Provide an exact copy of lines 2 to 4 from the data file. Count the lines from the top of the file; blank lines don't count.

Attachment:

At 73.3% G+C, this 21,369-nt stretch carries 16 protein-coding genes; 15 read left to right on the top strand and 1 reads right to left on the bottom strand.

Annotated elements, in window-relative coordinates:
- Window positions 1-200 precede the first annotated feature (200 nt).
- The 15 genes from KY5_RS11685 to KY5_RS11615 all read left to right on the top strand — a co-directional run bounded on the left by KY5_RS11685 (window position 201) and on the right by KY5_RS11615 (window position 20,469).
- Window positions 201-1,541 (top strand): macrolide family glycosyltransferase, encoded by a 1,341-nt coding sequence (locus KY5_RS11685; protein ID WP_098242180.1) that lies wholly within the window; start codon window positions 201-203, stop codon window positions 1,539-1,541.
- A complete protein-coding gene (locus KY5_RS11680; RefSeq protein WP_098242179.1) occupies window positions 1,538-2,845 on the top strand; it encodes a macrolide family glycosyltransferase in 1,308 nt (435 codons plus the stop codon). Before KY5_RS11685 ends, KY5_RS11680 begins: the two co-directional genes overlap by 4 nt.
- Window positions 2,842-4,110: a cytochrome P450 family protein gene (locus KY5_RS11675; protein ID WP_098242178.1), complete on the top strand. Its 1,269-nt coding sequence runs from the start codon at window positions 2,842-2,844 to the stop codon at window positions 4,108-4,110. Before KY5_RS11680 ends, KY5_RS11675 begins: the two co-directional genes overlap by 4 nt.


Annotated elements, in window-relative coordinates:
- Window positions 1-200 precede the first annotated feature (200 nt).
- The 15 genes from KY5_RS11685 to KY5_RS11615 all read left to right on the top strand — a co-directional run bounded on the left by KY5_RS11685 (window position 201) and on the right by KY5_RS11615 (window position 20,469).